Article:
Give ear to my prayer, O God, and despise not my supplication: attend unto me and hear me. These are the words of a man travailing, anxious, and troubled. He prayeth in the midst of much suffering, longing to be rid of his affliction. Our part is to see what that his affliction was, and when he hath told us, to acknowledge that we also suffer therefrom; that so, partaking in his trouble, we may take part also in his exercise, and am troubled. Wherein mourned he? Wherein was he troubled? He saith: In my exercise. In the next words he giveth us to know that his affliction was the oppression of the wicked, because of the voice of the enemy, and because of the oppression of the wicked, and this suffering which came upon him at the hands of wicked men, he hath called his exercise. Think not that wicked men are in this world for nothing, or that God doth no good with them. Every wicked man liveth, either to repent, or to exercise the righteous.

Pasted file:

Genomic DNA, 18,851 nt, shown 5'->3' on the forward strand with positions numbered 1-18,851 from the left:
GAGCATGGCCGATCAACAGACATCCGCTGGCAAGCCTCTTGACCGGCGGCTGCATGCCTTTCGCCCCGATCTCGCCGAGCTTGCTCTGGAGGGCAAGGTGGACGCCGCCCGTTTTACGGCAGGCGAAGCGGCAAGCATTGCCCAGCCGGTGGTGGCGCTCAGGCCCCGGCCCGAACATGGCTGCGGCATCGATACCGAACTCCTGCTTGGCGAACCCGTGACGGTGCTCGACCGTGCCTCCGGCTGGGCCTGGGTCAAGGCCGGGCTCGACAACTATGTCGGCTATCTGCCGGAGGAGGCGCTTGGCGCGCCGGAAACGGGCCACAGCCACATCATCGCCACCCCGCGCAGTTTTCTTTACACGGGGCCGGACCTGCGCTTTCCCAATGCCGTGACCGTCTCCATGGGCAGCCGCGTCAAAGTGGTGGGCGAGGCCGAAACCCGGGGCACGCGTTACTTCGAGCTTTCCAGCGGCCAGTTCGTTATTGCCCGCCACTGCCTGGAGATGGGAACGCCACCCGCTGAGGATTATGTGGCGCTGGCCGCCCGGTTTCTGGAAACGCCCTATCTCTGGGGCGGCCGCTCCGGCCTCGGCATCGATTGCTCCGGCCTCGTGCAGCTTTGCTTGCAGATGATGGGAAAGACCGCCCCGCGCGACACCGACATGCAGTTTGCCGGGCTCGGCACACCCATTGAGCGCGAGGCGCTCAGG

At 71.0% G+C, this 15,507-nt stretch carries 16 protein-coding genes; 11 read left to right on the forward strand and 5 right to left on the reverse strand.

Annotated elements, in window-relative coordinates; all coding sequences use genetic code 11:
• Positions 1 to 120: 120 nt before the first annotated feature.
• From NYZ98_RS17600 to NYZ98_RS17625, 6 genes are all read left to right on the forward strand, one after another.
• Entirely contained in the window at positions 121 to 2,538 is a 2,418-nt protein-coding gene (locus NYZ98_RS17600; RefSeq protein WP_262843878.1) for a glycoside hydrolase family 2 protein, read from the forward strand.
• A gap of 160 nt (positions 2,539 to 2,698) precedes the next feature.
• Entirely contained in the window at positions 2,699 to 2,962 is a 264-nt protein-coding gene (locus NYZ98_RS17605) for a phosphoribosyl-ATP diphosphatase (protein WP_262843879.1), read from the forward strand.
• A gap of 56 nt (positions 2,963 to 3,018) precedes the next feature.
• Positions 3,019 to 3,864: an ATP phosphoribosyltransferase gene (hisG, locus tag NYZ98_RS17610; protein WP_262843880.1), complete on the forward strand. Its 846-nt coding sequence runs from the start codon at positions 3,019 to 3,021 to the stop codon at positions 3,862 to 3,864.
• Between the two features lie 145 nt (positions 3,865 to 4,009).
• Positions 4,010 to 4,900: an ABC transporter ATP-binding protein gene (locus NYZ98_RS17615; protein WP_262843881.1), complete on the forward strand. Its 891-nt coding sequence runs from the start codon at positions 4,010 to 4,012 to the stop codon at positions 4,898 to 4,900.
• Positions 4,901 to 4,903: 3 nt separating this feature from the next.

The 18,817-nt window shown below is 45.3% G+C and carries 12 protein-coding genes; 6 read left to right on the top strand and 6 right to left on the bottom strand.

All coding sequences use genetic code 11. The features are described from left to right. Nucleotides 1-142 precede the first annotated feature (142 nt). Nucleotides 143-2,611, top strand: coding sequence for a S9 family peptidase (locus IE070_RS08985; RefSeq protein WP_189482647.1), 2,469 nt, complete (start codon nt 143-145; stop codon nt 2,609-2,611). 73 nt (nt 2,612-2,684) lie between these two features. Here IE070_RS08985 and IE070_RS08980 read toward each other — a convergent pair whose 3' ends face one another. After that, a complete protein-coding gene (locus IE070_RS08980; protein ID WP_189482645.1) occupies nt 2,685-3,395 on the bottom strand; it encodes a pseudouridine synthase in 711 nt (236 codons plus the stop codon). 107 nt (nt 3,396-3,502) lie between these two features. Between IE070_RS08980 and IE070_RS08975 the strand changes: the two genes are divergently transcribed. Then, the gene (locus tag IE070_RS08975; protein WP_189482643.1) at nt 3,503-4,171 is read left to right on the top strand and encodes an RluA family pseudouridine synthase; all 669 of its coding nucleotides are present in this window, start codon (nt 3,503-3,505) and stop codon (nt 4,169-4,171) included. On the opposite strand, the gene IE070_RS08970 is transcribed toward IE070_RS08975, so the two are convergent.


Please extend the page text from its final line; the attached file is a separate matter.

O God, from Whom Judas received the punishment of his guilt, and the thief the reward of his confession: grant unto us the full fruit of Thy clemency; that even as in His Passion our Lord Jesus Christ gave to each retribution according to his merits, so having cleared away our former guilt, He may bestow on us the grace of His Resurrection.

Wednesday, March 27, 2024

St John Chrysostom: Homily for Spy Wednesday

The Kiss of Judas, Giotto 

Holy Wednesday, historically referred to in the West as Spy Wednesday (“spy” meaning to ambush or ensnare), is the time where the Universal Church recalls Judas’s intention to betray his master, Our Lord Jesus Christ. 

Liturgical Background